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So, you are an NRI who cannot travel to India: What can you do to help loved ones deal with COVID?

Cover photo: A 500-bed field hospital with oxygen support run by BAPS Swaminarayan Sanstha in Vadodara, India. Photo courtesy: BAPS.org.

BY APURVA GHELANI*

One of the worst nightmares for the Indian community is family hospitalized with COVID-19 back home in India. For the past 3 weeks, I have lived this nightmare. As I board the last flight out from New Delhi, I feel humbled, a bit incapacitated and thankful all at the same time.

I was very fortunate to have great friends and a support system in India and was able to fly back and see my family. They are fine for now, but for much of the trip, I thought about those of you who cannot travel anymore. What can you as an NRI with family over there do other than worrying?

I write this with the hope that it can help you:

Prepare your plan:

  • Start getting information about local hospitals including (1) private, (2) trust and (3) government hospital options. Keep in mind in most cities 80% of Remdesvir supplies from municipal corporations go to government hospitals and 20% go to private, so before you judge government facilities too quickly understand that they may be a viable option. I had a wonderful experience with a trust-owned hospital that took extremely good care of our family. Private hospitals may ask you to arrange your own oxygen or Remdesvir.
  • Also, at this point, it is better to go with Covid only focused facility than a multi-specialty hospital if you do get a choice as you want to go with a specialist rather than a generalist assuming all other factors being same.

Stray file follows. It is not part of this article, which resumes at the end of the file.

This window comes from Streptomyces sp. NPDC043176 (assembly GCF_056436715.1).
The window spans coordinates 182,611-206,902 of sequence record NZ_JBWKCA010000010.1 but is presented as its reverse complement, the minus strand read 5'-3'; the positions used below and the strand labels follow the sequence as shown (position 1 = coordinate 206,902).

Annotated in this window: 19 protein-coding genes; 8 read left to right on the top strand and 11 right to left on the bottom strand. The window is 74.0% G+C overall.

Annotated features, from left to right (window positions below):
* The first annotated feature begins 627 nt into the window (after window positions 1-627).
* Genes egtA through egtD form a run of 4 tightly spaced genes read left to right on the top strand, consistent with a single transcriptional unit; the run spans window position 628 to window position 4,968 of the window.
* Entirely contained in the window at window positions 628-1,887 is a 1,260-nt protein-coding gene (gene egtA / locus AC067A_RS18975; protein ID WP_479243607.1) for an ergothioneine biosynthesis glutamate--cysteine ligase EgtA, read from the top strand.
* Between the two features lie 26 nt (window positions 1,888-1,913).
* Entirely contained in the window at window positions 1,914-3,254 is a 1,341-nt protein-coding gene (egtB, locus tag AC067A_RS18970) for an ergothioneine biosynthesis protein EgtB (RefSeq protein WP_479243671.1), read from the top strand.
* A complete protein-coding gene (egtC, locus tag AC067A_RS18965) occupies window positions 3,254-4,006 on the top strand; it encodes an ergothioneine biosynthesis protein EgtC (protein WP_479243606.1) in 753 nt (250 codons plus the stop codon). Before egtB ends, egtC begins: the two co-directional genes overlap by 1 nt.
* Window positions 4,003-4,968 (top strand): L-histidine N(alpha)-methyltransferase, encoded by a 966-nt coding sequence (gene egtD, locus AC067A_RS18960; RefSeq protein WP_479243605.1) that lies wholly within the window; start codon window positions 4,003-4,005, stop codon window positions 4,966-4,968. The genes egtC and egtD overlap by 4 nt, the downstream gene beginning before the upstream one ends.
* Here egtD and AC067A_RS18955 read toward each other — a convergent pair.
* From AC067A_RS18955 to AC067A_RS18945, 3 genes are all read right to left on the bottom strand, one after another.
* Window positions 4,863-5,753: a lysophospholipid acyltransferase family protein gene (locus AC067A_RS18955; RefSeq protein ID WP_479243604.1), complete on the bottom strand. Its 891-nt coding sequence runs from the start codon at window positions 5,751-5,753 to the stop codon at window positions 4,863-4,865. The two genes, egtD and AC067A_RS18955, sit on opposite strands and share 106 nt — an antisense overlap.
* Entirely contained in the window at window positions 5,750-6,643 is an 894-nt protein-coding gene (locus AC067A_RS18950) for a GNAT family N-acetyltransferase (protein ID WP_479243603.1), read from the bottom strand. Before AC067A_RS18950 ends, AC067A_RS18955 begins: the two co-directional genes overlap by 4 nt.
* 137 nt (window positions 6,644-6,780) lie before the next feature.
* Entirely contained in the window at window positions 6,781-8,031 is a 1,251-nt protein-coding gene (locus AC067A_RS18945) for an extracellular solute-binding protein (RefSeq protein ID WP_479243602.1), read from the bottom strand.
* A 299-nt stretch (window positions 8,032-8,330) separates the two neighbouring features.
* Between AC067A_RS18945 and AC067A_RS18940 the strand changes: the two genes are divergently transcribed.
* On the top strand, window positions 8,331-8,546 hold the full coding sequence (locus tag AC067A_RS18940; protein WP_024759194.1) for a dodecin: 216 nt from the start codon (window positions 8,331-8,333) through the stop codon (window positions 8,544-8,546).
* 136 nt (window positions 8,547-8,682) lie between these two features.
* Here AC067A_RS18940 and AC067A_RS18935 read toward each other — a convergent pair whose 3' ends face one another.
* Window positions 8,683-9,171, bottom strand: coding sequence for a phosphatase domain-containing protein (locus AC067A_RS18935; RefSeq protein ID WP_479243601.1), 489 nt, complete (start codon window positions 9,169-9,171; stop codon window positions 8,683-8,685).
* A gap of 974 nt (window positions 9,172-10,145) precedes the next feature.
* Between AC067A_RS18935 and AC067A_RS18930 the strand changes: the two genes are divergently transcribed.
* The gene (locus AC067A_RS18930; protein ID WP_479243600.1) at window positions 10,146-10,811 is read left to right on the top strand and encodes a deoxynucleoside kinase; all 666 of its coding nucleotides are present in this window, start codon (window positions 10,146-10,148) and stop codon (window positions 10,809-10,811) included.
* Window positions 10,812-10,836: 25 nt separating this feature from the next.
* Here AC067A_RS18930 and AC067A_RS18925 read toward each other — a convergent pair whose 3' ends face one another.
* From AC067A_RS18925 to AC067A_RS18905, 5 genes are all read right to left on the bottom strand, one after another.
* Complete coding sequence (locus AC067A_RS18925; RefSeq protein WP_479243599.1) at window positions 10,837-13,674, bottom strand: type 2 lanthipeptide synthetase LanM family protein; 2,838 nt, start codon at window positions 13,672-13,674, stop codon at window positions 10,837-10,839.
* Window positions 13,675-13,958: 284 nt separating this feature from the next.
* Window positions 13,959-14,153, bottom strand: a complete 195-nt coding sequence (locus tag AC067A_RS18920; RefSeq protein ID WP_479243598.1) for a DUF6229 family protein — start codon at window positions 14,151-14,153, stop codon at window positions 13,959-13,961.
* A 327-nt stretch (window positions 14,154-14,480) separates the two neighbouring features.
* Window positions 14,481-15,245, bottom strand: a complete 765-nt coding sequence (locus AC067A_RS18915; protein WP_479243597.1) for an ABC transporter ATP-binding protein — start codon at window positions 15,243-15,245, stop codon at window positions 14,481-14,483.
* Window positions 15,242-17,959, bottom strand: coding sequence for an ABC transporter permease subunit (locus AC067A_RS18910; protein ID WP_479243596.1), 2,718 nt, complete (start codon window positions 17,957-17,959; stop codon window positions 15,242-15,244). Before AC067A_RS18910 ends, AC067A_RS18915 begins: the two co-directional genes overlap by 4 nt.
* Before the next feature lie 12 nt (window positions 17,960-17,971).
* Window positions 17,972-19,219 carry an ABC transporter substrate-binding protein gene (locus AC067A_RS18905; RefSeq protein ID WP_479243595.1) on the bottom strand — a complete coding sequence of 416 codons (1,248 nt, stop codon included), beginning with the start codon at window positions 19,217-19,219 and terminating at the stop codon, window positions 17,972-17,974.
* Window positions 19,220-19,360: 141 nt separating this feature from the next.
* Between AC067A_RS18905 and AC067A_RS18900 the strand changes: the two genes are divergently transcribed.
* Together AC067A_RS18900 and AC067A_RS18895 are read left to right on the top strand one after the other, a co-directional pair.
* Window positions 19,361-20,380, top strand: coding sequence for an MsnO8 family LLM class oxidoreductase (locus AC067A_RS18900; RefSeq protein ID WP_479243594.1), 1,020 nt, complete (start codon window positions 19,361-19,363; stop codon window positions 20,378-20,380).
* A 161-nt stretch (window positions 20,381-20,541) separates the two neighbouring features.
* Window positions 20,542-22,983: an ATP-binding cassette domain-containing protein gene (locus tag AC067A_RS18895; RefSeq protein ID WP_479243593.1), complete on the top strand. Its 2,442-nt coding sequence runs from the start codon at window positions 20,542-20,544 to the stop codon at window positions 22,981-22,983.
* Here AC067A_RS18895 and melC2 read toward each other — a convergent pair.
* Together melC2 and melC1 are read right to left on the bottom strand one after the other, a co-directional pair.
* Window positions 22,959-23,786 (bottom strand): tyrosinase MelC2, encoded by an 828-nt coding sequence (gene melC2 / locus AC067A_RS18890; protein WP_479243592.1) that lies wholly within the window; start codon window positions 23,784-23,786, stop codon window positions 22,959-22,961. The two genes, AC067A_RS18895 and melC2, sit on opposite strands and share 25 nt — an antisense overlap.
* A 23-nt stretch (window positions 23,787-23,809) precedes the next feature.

•  I would totally discourage buying Remdesvir from the street (Yes, it’s available illegally for Rs 15-30K per injection but a lot of them are fake so you want to be very careful).
  • Consider donating to a local trust hospital (Example: https://www.bapscharities.org/usa/covid-19/). It may give you a reason to find a contact, do a good deed, and your donation will reach a destination where your family lives!
  • Buy real N-95 masks from Costco and ship them to India. I noticed people use KN-95 there because N-95 masks are just not available in India. Due to heat, it may be difficult for them to wear N-95 outdoors but they can surely wear them indoors especially where exposure is higher.
  • Find a lab contact that can travel to your family’s home and consider getting your household help tested as well. Many families are getting infected sitting at home through their domestic help.